Solidarity and democratic theory today
- Rochelle DuFord (University of North Carolina Wilmington): firstname.lastname@example.org
As political instability moves throughout Europe, North and South America questions concerning the proper constitution of a society for a liberal democracy have arisen as urgent. These questions often take the form of how it is that we might develop both an open and a unified society. Concomitant with this are the development of various movements for greater legal protection for members of traditionally dominated groups. Solidarity comes to take a formative role in individual agents’ political lives as organized protest, strikes, and other forms of strategic action are executed in response to democratic decay. Solidarity is thus posed with a double task: to further the democratic project via the development of strong social bonds and via strategic action designed to undermine unjust, illegitimate, or dominative features of contemporary social and political life. Fulfilling both demands at once seems impossible, given traditional liberal democratic political thought, which formally excludes strategic action from the procedure of legitimation. This is a primary difficulty of democracy today: we lack the normative and political resources to properly understand how people can maintain a democratic ethos when the formal institutions of democratic life are in disarray.This panel seeks to explore the difficulties of democracy in contemporary life through the lens of solidarity. Once solidarity was considered to be a necessary feature of democratic life. Yet, contemporary democratic theory all but considers the necessary role this social value plays in the legitimation of law and the development of individual people as citizens or members of a political group.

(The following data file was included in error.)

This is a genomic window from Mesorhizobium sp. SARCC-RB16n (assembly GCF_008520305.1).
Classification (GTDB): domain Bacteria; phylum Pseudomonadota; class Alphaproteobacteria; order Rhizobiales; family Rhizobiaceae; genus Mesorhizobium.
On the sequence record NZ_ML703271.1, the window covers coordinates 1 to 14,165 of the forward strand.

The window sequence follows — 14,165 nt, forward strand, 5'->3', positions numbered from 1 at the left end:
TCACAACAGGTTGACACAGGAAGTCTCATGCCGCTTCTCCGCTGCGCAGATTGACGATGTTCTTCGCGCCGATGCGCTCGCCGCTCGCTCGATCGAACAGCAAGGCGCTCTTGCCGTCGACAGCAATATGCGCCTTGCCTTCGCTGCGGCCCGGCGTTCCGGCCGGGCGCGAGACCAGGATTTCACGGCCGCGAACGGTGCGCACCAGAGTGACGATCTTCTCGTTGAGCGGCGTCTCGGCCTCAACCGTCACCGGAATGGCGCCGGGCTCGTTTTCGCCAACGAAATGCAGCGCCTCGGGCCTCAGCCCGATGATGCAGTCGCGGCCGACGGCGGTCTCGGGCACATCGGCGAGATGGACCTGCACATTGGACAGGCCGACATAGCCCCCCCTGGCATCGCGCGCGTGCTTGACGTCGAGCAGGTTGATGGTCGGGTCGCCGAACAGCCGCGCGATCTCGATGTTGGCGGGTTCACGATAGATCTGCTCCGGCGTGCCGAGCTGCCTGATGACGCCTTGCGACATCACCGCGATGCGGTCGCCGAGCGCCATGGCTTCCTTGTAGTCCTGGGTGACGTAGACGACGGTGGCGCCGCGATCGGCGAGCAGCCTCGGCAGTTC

Questions that might be raised, non-exhaustively, as follows:
- What role does, or ought, solidarity to play in transnational political organizations (for example, in the European Union)?
- How does the debate between solidarity organizations aimed at recognition and those aimed at redistribution play out in contemporary society and political thought?
- What can this tell us about the relationship of power to solidarity?
- What normative features must a group have to be considered a solidarity group, and is it possible for solidarity to be enacted in a solitary way?
- What challenges are posed to developing greater degrees of social and political solidarity by financialized capitalism, rising nationalism, and the destruction of the traditional social democratic welfare state?
- What is the relation between class based, or identity based, solidarity groups and democratic legitimation?
- Are class-based or identity-based solidarity groups aiding or detracting from the aim of building a democratic society?
- In what way can historical accounts of solidarity’s role in democratic theory inform either contemporary political action or theory?